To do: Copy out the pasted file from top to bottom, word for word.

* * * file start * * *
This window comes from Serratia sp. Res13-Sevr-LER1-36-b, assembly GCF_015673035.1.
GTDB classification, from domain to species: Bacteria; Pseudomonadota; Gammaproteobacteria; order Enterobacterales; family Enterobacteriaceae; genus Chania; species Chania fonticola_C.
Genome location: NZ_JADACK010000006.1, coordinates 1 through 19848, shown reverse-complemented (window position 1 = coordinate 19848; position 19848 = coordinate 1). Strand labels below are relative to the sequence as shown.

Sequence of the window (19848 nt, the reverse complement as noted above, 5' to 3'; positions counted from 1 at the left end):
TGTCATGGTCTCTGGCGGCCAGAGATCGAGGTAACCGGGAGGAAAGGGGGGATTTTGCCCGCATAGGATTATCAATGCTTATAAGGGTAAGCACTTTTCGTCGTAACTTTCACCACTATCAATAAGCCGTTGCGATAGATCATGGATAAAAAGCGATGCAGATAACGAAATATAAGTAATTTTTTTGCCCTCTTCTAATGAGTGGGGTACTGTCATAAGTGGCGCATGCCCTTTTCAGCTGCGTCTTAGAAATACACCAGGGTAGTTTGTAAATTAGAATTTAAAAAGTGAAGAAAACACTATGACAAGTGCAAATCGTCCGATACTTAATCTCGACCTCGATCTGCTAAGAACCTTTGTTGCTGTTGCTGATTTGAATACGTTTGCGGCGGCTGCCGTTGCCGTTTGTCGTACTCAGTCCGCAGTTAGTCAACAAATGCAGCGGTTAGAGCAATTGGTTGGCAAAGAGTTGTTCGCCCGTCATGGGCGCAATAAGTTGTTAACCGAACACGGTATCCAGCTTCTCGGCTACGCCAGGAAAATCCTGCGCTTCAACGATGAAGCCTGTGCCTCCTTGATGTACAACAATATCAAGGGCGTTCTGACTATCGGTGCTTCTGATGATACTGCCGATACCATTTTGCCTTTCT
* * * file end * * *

This window comes from Serratia sp. Res13-Sevr-LER1-36-b, assembly GCF_015673035.1.
GTDB classification, from domain to species: Bacteria; Pseudomonadota; Gammaproteobacteria; order Enterobacterales; family Enterobacteriaceae; genus Chania; species Chania fonticola_C.
Genome location: NZ_JADACK010000006.1, coordinates 1 through 19848, shown reverse-complemented (window position 1 = coordinate 19848; position 19848 = coordinate 1). Strand labels below are relative to the sequence as shown.

Sequence of the window (19848 nt, the reverse complement as noted above, 5' to 3'; positions counted from 1 at the left end):
TGTCATGGTCTCTGGCGGCCAGAGATCGAGGTAACCGGGAGGAAAGGGGGGATTTTGCCCGCATAGGATTATCAATGCTTATAAGGGTAAGCACTTTTCGTCGTAACTTTCACCACTATCAATAAGCCGTTGCGATAGATCATGGATAAAAAGCGATGCAGATAACGAAATATAAGTAATTTTTTTGCCCTCTTCTAATGAGTGGGGTACTGTCATAAGTGGCGCATGCCCTTTTCAGCTGCGTCTTAGAAATACACCAGGGTAGTTTGTAAATTAGAATTTAAAAAGTGAAGAAAACACTATGACAAGTGCAAATCGTCCGATACTTAATCTCGACCTCGATCTGCTAAGAACCTTTGTTGCTGTTGCTGATTTGAATACGTTTGCGGCGGCTGCCGTTGCCGTTTGTCGTACTCAGTCCGCAGTTAGTCAACAAATGCAGCGGTTAGAGCAATTGGTTGGCAAAGAGTTGTTCGCCCGTCATGGGCGCAATAAGTTGTTAACCGAACACGGTATCCAGCTTCTCGGCTACGCCAGGAAAATCCTGCGCTTCAACGATGAAGCCTGTGCCTCCTTGATGTACAACAATATCAAGGGCGTTCTGACTATCGGTGCTTCTGATGATACTGCCGATACCATTTTGCCTTTCT